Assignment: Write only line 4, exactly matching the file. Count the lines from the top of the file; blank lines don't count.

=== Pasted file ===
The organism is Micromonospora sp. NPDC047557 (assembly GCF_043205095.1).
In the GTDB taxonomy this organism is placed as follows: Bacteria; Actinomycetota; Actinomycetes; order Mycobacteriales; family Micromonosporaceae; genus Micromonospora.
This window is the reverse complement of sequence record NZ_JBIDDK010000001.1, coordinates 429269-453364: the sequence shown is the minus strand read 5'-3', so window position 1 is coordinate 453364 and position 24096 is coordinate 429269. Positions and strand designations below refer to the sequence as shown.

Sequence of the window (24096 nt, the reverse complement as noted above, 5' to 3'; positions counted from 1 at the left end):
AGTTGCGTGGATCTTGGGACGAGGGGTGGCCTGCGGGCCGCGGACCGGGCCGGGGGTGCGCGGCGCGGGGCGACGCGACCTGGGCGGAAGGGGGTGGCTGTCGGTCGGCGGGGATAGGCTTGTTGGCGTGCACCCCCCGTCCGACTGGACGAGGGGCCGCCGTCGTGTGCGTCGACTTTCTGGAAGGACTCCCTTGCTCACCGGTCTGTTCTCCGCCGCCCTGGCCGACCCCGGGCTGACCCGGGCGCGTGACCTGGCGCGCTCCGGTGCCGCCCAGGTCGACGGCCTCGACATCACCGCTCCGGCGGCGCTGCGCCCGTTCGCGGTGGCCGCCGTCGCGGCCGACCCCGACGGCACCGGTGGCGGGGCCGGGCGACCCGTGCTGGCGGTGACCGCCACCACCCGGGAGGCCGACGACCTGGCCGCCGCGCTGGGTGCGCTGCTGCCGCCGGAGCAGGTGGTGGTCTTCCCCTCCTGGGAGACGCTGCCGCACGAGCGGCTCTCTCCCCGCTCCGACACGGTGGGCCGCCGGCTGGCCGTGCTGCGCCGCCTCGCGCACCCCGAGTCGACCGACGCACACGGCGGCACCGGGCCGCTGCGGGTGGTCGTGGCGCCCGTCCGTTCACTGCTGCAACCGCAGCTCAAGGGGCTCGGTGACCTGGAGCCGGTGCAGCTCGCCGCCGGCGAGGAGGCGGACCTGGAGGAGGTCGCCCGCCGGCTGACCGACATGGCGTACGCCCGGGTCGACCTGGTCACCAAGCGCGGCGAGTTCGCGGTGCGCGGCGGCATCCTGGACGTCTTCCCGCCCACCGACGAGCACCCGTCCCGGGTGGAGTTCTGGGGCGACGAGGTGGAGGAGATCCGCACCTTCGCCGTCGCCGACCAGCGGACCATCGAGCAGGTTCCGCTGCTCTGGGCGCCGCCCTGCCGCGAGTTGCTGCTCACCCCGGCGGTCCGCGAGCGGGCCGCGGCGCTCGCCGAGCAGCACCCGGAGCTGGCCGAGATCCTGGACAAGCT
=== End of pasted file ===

Sequence of the window (24096 nt, the reverse complement as noted above, 5' to 3'; positions counted from 1 at the left end):